AP reports today that Harvard scientists "have created stem cells for 10 genetic disorders, which will allow researchers to watch the diseases develop in a lab dish."
One of the great promises of embryo-destructive cloning or SCNT (Somatic Cell Nuclear Transfer) research, beyond "cures, cures, cures," is the potential ability to create disease-specific stem cell lines for the purpose of studying their development and better understanding the disease. (For readers of the Kansas City Star, and nowhere else in the world, the technology is known as 'copying cells in a petri dish'.)
It should surprise no one who has followed the science that these new and valuable stem cell lines which will be shared with scientists throughout the world were not created using SCNT. Not a single stem cell line, much less a cure, has ever been developed using SCNT in humans.
These new stem cell lines were created ethically and without cloning or the destruction of embryos. The Harvard scientists used a new technique called iPSC which coaxes a person's own skin cells to morph into cells essentially like embryonic stem cells without ever creating or destroying an embryo.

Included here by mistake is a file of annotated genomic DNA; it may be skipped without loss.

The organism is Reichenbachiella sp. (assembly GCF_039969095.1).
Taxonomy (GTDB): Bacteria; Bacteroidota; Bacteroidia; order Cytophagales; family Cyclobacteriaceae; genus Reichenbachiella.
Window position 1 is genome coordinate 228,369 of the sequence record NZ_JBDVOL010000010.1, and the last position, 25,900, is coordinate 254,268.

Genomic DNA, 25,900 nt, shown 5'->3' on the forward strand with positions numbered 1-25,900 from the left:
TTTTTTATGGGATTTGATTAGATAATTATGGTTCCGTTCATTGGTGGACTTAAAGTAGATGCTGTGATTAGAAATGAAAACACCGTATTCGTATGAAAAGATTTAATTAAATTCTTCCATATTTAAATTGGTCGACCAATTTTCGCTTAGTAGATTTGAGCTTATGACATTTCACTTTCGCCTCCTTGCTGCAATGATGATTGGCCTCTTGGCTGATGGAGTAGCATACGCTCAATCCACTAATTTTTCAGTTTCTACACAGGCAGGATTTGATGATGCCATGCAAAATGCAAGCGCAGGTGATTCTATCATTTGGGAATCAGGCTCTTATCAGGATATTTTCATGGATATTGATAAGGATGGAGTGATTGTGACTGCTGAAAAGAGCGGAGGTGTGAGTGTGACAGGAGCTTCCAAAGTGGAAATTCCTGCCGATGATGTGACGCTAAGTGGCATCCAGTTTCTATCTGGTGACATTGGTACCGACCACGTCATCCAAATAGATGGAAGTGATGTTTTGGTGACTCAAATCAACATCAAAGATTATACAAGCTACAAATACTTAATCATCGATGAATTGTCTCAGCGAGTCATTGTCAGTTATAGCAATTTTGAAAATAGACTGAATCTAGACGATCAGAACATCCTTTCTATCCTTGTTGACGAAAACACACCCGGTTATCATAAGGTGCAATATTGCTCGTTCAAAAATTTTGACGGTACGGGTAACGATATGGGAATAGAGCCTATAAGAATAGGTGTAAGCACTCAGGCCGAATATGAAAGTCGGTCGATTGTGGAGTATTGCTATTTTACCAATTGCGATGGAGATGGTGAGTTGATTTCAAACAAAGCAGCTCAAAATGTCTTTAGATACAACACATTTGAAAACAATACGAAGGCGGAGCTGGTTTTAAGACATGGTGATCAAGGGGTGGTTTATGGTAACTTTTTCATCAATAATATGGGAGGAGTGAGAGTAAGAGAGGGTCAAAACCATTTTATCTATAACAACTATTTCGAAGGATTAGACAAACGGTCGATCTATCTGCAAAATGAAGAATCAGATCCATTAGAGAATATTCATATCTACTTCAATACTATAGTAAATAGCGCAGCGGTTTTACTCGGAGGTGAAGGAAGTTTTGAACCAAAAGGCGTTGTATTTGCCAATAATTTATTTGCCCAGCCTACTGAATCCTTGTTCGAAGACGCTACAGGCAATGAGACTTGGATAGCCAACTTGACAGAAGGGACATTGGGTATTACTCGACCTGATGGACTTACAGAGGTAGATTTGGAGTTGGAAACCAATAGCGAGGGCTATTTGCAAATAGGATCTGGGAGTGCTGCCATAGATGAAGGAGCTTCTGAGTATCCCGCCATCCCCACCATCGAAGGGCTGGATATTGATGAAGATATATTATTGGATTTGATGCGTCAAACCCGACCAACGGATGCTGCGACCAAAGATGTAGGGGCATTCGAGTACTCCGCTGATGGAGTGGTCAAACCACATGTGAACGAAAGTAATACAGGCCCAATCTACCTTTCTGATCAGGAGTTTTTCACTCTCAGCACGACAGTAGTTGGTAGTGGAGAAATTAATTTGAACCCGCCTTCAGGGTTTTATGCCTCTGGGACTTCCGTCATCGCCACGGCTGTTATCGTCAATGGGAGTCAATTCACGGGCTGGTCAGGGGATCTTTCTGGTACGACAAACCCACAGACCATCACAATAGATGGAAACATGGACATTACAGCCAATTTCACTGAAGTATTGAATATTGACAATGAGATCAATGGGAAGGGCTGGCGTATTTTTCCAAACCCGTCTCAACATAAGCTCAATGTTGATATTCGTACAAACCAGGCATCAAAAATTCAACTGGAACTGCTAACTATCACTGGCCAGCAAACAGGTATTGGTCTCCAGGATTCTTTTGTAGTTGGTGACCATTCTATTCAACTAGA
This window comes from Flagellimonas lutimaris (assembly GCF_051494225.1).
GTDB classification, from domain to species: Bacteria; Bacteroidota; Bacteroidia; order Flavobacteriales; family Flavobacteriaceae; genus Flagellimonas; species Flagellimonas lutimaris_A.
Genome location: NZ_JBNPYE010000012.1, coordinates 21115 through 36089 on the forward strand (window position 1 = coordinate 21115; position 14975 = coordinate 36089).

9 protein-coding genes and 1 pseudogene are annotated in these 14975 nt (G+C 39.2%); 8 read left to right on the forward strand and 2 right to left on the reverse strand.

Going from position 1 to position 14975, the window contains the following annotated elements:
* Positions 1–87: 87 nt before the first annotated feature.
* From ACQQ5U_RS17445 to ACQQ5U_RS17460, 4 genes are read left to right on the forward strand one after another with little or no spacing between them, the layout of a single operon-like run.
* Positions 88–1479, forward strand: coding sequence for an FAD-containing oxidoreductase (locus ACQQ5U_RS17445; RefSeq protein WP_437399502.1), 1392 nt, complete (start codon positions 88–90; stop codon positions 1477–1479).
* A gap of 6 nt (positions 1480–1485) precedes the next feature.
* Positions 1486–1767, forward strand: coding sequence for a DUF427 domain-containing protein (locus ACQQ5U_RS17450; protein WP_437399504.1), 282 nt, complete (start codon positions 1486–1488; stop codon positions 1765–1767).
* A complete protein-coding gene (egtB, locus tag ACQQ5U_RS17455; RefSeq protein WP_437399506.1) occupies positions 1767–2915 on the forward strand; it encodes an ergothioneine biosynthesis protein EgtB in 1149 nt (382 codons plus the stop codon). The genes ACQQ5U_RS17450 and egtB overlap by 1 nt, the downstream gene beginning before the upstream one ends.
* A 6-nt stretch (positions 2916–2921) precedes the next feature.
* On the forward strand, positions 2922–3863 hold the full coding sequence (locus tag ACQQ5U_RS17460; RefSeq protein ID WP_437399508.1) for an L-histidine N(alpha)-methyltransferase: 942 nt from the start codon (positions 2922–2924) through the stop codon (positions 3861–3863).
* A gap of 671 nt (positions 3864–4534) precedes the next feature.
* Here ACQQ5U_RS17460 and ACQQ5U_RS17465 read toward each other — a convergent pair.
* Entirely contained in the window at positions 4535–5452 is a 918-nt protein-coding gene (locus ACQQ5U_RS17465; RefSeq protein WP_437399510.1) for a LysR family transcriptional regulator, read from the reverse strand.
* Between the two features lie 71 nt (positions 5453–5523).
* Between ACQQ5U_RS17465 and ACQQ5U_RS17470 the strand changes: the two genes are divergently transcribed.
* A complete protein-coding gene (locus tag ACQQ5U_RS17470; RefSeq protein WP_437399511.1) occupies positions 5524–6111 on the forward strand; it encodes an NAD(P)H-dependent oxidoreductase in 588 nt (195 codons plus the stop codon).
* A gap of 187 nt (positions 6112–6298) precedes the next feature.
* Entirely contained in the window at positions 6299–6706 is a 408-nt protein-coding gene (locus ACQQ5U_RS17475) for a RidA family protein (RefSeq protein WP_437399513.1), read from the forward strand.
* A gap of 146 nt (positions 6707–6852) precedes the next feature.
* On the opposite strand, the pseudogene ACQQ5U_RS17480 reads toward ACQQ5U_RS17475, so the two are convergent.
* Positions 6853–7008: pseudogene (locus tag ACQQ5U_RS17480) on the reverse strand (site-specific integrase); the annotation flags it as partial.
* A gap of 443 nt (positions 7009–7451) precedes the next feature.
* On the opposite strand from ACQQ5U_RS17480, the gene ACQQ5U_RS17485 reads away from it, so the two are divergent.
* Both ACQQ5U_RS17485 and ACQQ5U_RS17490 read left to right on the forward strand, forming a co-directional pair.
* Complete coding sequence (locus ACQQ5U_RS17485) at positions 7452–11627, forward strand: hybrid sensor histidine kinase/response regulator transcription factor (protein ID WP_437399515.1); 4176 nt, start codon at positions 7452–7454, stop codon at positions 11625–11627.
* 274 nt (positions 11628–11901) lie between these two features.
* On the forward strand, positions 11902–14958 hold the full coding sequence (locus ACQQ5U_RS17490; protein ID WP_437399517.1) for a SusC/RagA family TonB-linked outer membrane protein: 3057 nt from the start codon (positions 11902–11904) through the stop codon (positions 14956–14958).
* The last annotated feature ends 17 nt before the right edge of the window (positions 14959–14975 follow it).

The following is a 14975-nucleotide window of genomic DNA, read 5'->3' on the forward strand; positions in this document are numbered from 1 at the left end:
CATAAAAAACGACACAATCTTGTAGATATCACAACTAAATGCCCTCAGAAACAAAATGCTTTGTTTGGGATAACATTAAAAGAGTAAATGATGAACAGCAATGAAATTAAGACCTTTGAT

Well, no one should be surprised except people who have their understanding of stem cell science from the anachronistically pro-cloning, Stowers-cheerleading Kansas City Star. So the first comment by Claude to the Star's AP version of this story reads:
"Quick, Republicans and religious nuts! Call your congressmen and make this illegal! Isn't this playing God? We wouldn't want to give people any hope that their dreaded diseases might be curable through stem cell research."
Another reader quickly corrects the fellow:
"If you would put your own prejudice and name calling down for a minute and actually READ, you would see this just proves what those opposed to embryonic stem cell research have said all along -- there are plenty of alternatives that do not require the taking of a human life."
Confused as he is, Claude is simply repeating a mantra put out by the Star and Stowers-paid spokespersons. He can be easily forgiven for believing that all stem cell research involves embryos and "religious nuts" hate cures, because that's what he's been told.
If Missouri really does want to have some role in the future of stem cell science, it's past time for Missourians to get past the deceptive and political rhetoric of the Amendment 2 sponsors and learn what actual scientists are doing now.